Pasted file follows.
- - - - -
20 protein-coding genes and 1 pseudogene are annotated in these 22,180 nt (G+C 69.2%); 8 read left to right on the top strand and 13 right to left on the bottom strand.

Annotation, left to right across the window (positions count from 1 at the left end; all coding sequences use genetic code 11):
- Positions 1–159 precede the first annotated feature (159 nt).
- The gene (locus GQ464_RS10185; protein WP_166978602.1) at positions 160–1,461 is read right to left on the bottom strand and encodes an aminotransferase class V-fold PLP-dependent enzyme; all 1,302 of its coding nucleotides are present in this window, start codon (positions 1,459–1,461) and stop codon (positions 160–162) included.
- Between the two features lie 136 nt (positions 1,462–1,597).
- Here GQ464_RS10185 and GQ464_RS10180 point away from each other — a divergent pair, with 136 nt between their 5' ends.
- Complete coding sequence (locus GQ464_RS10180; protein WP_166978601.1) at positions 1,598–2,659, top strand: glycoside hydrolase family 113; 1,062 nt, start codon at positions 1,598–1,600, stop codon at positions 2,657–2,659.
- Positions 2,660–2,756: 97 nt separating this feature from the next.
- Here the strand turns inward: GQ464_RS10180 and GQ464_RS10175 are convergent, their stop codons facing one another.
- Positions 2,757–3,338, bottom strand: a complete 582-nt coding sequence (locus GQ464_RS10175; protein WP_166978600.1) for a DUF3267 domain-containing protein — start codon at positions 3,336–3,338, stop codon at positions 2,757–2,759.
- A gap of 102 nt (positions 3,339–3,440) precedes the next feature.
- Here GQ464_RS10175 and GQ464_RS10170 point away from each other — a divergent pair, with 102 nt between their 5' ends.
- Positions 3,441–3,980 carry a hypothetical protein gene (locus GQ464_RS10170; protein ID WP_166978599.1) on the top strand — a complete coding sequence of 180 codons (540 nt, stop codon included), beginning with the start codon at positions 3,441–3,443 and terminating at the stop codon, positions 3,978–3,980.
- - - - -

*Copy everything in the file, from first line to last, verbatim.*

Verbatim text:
20 protein-coding genes and 1 pseudogene are annotated in these 22,180 nt (G+C 69.2%); 8 read left to right on the top strand and 13 right to left on the bottom strand.

Annotation, left to right across the window (positions count from 1 at the left end; all coding sequences use genetic code 11):
- Positions 1–159 precede the first annotated feature (159 nt).
- The gene (locus GQ464_RS10185; protein WP_166978602.1) at positions 160–1,461 is read right to left on the bottom strand and encodes an aminotransferase class V-fold PLP-dependent enzyme; all 1,302 of its coding nucleotides are present in this window, start codon (positions 1,459–1,461) and stop codon (positions 160–162) included.
- Between the two features lie 136 nt (positions 1,462–1,597).
- Here GQ464_RS10185 and GQ464_RS10180 point away from each other — a divergent pair, with 136 nt between their 5' ends.
- Complete coding sequence (locus GQ464_RS10180; protein WP_166978601.1) at positions 1,598–2,659, top strand: glycoside hydrolase family 113; 1,062 nt, start codon at positions 1,598–1,600, stop codon at positions 2,657–2,659.
- Positions 2,660–2,756: 97 nt separating this feature from the next.
- Here the strand turns inward: GQ464_RS10180 and GQ464_RS10175 are convergent, their stop codons facing one another.
- Positions 2,757–3,338, bottom strand: a complete 582-nt coding sequence (locus GQ464_RS10175; protein WP_166978600.1) for a DUF3267 domain-containing protein — start codon at positions 3,336–3,338, stop codon at positions 2,757–2,759.
- A gap of 102 nt (positions 3,339–3,440) precedes the next feature.
- Here GQ464_RS10175 and GQ464_RS10170 point away from each other — a divergent pair, with 102 nt between their 5' ends.
- Positions 3,441–3,980 carry a hypothetical protein gene (locus GQ464_RS10170; protein ID WP_166978599.1) on the top strand — a complete coding sequence of 180 codons (540 nt, stop codon included), beginning with the start codon at positions 3,441–3,443 and terminating at the stop codon, positions 3,978–3,980.